September 9, 2013 week 33 Esperar

Boa noite!

This week so much has happened…. I don’t know if I can fit it into one email without leaving out so many important things… But, I’ll try my best πŸ™‚

On Tuesday, our zone had interviews with President Budge. It was really great two be able to sit down and talk to him about Oizumi, what we have planned for it, the people, how we can help them, everything. Transfers are next Monday, but at the end of my interview President Budge told me that they need me in Oizumi, and asked me if I could stay there another transfer. So im 99.999999999% positive I’ll be here longer πŸ™‚ which I’m defintely not complaining about. We have some amazing people here. And I know we can help them find the light of the gospel.

Wednesday was probably my favorite day of the week. It started with going to the Brazilian plaza to try and visit a less active member, Marcia. But when we got there, we actually ran into another less active there, Nubia. (Oizumi doesn’t have the best luck with retention. But, we’re going to change all that!) Nubia honestly has a heart of gold. She has a desire to help everyone. She was baptized here in Oizumi about a year ago, and has been incredibly busy with work ever since. But, we had a chance to sit down and talk with her, and afterwards she told us to stop by her house anytime to come visit. The members love her as well, so we just need to get her coming back to church. Before we left, she ran into a store and came out with these two furry stuffed animal dogs, one yellow and one green (for Brazil of course) and gave them to Sister Carrasco and I. I haven’t named mine yet, but he sits on my study desk every day.
Wednesday night we had a lesson with Erika. hisashiburi desho. We haven’t been able to meet with her for a while because she is always busy. Not gonna lie, I was EXTREMELY nervous to teach her. She’s our one investigator that we teach in Japanese, but everytime we had gone previously, we had an older sister missionary with us. That being said, I think it was one of the best lessons we have had with Erika yet. We taught her about the gospel of Jesus Christ. (faith, repentance, etc.) She’s still struggling with her belief in God, but she really has a desire to know. I thought she was going to tear up a little bit when we talked more about faith. About believing in things we cannot see, and more importantly, having faith in Jesus Christ, that he is the son of God, and that he can lift all of our burdens. Erika said the prayer at the end of the lesson, and it was really great. The end of it was my favorite. I think in English it comes across something like “Heavenly Father, I’m still struggling to believe, but I really want to believe. Please help me.”. I’ll admit it, I’m a sap. Almost cried during the prayer. If we can keep meeting with Erika I know she can keep progressing.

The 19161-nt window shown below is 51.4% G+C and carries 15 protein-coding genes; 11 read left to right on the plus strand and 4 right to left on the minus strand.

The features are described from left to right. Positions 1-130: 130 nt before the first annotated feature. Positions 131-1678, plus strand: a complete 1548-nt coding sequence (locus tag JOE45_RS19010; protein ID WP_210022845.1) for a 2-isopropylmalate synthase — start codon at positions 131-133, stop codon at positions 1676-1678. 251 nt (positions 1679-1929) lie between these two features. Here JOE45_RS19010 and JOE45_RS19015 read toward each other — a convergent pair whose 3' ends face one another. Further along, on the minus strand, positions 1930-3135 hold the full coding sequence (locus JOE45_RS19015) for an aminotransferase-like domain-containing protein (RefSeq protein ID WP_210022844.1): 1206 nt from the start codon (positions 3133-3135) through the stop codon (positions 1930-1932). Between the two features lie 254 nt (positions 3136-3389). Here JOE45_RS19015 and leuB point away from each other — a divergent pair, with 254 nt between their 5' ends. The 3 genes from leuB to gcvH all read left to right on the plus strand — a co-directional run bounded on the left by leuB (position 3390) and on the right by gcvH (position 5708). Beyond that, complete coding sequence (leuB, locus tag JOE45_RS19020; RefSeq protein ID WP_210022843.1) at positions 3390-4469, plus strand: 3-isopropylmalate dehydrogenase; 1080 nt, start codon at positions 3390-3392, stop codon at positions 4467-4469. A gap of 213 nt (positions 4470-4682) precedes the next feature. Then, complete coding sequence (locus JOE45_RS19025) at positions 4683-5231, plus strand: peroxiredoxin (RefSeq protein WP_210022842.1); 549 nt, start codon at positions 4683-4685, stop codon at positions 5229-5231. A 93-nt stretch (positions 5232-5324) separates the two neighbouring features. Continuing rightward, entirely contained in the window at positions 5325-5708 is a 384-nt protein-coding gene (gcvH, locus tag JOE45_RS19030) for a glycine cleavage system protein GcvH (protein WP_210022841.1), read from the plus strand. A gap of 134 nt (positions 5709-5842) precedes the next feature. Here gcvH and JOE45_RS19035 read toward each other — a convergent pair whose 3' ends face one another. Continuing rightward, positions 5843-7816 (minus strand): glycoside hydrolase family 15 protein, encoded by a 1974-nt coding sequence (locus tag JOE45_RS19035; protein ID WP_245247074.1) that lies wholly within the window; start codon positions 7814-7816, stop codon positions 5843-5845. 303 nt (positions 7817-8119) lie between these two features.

Thursday….. on Thursday I legitimately did cry. And not for a good reason either. 😦